Lessons in LeadHERship
Posted by Shawn Eggert, Monday, March 28, 2016
Coast Guard members from throughout Alaska arrived to the 17th District offices in Juneau for a conference to discuss leadership, issues and concerns facing women in the service March 24.
The Women’s Leadership Symposium was conceived of as an opportunity for female Coast Guard members to meet with and gain insight from senior members and females in leadership positions. With an active duty contingent of only 15 percent, it’s often difficult for women in the Coast Guard to find others who’ve dealt with the sometimes unique pressures females in the military face.
A panel of diverse and respected leaders and mentors including Alaska Congressional Delegate Connie Mckenzie, Capt. David Husted, executive officer, Air Station Kodiak, and Col. Rebecca Young, an advanced nurse practitioner with the Alaska Army National Guard’s Medical Detachment was assembled to share their experience with members from throughout the district.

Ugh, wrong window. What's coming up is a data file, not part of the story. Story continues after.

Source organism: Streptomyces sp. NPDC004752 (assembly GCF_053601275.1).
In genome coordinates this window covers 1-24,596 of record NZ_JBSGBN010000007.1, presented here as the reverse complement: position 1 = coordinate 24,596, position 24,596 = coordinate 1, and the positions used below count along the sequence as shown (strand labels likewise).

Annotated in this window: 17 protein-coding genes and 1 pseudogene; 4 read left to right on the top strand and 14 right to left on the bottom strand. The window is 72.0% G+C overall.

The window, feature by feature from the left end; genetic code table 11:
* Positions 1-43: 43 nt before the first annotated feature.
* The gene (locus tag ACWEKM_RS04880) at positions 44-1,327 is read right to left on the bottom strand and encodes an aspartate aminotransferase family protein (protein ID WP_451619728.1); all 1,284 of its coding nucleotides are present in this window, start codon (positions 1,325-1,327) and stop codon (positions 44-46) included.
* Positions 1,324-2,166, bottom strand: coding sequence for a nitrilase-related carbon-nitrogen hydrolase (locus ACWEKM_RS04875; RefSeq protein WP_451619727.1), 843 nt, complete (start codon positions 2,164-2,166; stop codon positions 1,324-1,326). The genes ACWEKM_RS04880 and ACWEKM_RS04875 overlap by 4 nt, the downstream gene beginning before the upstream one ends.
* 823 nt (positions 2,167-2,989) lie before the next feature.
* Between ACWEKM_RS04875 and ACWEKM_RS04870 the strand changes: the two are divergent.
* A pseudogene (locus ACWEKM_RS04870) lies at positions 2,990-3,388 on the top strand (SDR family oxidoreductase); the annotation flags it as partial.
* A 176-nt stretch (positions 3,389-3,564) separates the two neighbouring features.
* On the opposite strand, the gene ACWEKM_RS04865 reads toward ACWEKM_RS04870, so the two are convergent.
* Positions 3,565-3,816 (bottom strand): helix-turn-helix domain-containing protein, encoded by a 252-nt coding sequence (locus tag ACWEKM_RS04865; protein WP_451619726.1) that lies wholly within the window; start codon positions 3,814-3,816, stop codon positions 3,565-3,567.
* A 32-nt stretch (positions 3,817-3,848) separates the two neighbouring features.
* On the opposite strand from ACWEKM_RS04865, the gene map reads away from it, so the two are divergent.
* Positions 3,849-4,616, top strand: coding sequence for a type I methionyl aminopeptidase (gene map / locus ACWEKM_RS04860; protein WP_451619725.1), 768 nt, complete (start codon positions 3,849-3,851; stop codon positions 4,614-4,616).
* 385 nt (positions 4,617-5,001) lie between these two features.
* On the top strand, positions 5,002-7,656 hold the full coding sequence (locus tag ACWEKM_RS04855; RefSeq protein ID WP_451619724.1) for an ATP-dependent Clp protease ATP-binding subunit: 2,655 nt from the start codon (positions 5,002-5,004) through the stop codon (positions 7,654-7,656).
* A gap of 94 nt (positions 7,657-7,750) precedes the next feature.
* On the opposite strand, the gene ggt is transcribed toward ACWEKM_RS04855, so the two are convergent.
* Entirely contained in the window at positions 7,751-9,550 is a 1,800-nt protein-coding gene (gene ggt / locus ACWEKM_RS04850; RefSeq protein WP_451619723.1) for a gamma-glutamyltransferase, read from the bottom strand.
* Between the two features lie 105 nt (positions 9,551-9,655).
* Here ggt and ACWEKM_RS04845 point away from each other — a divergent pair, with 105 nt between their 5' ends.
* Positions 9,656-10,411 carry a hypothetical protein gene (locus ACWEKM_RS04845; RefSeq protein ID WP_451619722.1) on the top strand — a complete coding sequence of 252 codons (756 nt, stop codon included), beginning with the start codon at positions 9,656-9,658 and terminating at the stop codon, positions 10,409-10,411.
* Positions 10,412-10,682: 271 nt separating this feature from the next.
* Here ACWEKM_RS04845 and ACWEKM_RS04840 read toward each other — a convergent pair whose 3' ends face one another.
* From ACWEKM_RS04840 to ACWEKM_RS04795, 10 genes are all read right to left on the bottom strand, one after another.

“A theme amongst the speakers was that effective leaders find a way to organize the most efficient team by allowing each member to bring something different to the team based on their own strengths,” said Lt. j.g. Stacia Sarwinski, co-project officer for the event.
“Diversity is not about Equal Opportunity or Affirmative Action; diversity is about using the differences in experience, personality, strengths and weaknesses of the people you work with to create the best team,” Husted said during his presentation.
Together, the workshop’s guests and panel discussed topics ranging from: fostering a positive workplace climate, work/life balance (with and without children,) leading and working with different generations, effective leadership/speed reaching, challenges and success in abnormal leadership and the art of coming back and letting go. Approximately 100 members from 12 units throughout Alaska attended this year’s symposium and, by all accounts, the event was considered a success.
“I believe it is important to have these symposiums to get people talking about leadership, to allow people to share experiences and opinions, best practices and lessons learned,” said Sarwinski. “It also offers an opportunity for networking, which I think is especially important within Alaska because we have remote units that could have very few females. By having a symposium and bringing together members from multiple units in the state it allows attendees to meet new people and foster mentor-relationships.”